March 3 Super Tuesday elections: New procedures, new voters

| December 4, 2019 | 0 Comments

MODERNIZED VOTING, to include touch screens, is a countywide project aimed at bringing credibility to the ballot box.

Every four years there is a new batch of teenagers eligible to vote in the local and primary elections. But on March 3, all voters in Los Angeles County will be approaching new ballot boxes for the first time. They will be voting in local and primary elections.

The Voting Solutions for All People (VSAP) project, a County initiative passed in 2016 under the California Voter’s Choice Act, has overhauled the voting model, from ballots to polling centers to voting periods, to improve security, integrity, cost effectiveness and public trust. Among other sweeping changes, ballot boxes will feature touch screens with the capacity to scan QR-coded ballots from mobile devices, and voters will have 11 days to cast votes.

The youth vote

These reforms, already piloted in five California counties in the 2018 elections, will seem new to old-time voters, but for newly eligible voters, it will be the only system of voting they will have experienced. James D’Atri, 18, a Larchmont Village resident and a senior at Providence High School, plans to vote on Super Tuesday.

“I am looking for someone who has a plan to deal with climate change and its fallout,” D’Atri said. “To get even a small percentage of the youth vote, I think candidates need to address both climate change and mass shootings in a substantial way.”

The highest level of young voters in at least the last 25 years, at 31% of eligible young people, participated in the 2018 midterms, according to analysis from the Center for Information and Research on Civic Learning and Engagement (CIRCLE). Experts predict that a surge of young, politically-minded voters will continue to reshape the political landscape in the 2020 election cycle.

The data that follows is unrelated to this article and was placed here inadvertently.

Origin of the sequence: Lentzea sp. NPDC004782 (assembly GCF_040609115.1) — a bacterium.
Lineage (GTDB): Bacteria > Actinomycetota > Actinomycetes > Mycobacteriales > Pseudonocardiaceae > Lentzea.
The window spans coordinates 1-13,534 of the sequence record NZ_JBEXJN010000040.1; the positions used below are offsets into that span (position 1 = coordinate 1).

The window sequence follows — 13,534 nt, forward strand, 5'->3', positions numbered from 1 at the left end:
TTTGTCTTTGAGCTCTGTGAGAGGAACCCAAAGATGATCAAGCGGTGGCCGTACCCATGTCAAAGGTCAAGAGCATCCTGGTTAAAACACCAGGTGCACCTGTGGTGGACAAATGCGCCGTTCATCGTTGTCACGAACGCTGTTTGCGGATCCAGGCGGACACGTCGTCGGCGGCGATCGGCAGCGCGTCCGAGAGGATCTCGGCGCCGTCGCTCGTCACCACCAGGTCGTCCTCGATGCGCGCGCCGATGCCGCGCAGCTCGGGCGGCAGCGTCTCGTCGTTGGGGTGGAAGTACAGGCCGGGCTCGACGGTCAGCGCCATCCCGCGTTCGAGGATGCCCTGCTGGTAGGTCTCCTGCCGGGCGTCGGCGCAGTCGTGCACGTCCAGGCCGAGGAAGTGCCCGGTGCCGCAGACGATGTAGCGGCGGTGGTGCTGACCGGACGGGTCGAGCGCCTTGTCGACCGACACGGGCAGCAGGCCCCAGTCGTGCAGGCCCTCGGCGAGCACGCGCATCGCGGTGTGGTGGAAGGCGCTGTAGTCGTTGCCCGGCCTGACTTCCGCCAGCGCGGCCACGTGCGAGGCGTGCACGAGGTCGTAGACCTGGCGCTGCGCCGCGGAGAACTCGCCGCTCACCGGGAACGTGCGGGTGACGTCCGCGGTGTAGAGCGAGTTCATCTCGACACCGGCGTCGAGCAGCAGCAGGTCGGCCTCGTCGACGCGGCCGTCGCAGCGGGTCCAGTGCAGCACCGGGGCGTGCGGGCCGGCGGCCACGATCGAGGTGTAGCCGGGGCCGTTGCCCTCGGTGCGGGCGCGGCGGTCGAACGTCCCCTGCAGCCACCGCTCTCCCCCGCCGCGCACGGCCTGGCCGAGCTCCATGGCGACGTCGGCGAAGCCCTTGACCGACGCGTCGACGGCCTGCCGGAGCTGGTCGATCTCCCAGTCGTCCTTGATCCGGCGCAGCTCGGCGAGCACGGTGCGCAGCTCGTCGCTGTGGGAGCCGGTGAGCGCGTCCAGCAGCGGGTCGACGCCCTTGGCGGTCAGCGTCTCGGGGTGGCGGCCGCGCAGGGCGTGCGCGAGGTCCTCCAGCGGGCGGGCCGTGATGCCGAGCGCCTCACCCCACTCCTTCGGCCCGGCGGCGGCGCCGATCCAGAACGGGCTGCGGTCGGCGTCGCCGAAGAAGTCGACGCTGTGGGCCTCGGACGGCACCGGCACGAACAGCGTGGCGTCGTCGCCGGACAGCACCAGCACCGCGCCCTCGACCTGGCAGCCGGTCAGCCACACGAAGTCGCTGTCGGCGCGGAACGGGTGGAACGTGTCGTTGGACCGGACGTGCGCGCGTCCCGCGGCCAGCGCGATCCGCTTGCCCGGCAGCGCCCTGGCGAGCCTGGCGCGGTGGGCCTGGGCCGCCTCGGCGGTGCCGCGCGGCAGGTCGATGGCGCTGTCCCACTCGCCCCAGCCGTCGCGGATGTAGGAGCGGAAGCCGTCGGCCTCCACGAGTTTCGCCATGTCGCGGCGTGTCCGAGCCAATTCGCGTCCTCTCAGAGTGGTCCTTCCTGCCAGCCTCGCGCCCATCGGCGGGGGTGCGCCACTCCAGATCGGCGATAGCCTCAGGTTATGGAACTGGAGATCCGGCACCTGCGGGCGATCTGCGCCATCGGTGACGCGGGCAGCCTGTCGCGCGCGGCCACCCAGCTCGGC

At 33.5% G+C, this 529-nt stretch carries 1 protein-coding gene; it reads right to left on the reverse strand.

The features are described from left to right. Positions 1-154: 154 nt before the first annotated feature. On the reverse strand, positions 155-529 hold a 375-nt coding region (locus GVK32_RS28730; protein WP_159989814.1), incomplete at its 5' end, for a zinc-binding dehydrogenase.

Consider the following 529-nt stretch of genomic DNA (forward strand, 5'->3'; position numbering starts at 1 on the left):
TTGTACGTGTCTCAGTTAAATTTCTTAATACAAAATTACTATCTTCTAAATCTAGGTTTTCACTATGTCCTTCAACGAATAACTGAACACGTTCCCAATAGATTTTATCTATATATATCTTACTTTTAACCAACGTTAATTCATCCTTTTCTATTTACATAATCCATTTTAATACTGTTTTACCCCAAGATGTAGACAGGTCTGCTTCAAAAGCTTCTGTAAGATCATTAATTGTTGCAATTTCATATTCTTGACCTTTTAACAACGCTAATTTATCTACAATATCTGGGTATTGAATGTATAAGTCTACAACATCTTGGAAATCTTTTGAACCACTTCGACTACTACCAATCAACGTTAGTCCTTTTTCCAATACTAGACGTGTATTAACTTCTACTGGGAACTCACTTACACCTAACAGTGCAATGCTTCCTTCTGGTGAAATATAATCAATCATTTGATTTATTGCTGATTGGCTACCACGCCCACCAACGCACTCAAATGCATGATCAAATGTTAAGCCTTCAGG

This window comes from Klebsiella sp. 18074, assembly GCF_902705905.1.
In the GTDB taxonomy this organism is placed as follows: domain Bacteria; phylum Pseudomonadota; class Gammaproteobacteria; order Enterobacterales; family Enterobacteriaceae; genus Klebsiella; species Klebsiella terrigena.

Priya Karumanchi, 18, a senior at Marlborough School, was pre-registered to vote in Massachusetts at age 16. When she moved to Hancock Park in 2018, she pre-registered again to vote in California.
“It’s important to vote because, in a lot of other places, you don’t have the opportunity to vote for what you believe in a democratic society,” Karumanchi said. “It’s important for us to be able to vote. Even in the United States, there are people [who] don’t have the privilege to vote.”

The issue of voting security is not new, but fears of foreign interference and widespread hacking that interfere with the integrity of votes have been subject to debate and mass media attention on the national level. D’Atri said he worries whether his vote will matter when flaws in the national voting infrastructure still exist.

“My worries do shake my faith in the credibility of our voting system, since I do not know if my vote has been tampered with or not,” D’Atri said. “It does change my belief that elections in America are free and fair. With the vulnerabilities that exist in the infrastructure, I just can’t believe in that anymore.”

VSAP hopes to mitigate these fears by modernizing the system while maintaining a paper record. Although Los Angeles County will not automatically send mail-in ballots until the 2024 elections, VSAP is shifting voters to voting by mail or, if voters cast ballots in-person at any vote center in the County, making sure their ballot-marking devices print paper ballots for voters’ physical reviews.

Paper ballots can be recounted, if necessary, and preserve the integrity of votes even if computers are compromised. The new voting machines do not use internet connection or connect to WiFi.

“I see the benefit of trying to become more advanced,” Karumanchi said. “I don’t know how necessary it is to do it online and then still have paper. Maybe there’s another way that they could do it so it’s more environmentally friendly?”

Regardless, D’Atri and Karumanchi are pre-registered and plan to vote March 3. “I am voting in the primaries, because, if I don’t, it’s the same as not having the right to vote at all,” D’Atri said. “People who benefit from me not voting still benefit.”

By Talia Abrahamson

Talia Abrahamson is a senior at Marlborough School.

Tags: , , , , , , ,

Category: People

Leave a Reply

Your email address will not be published. Required fields are marked *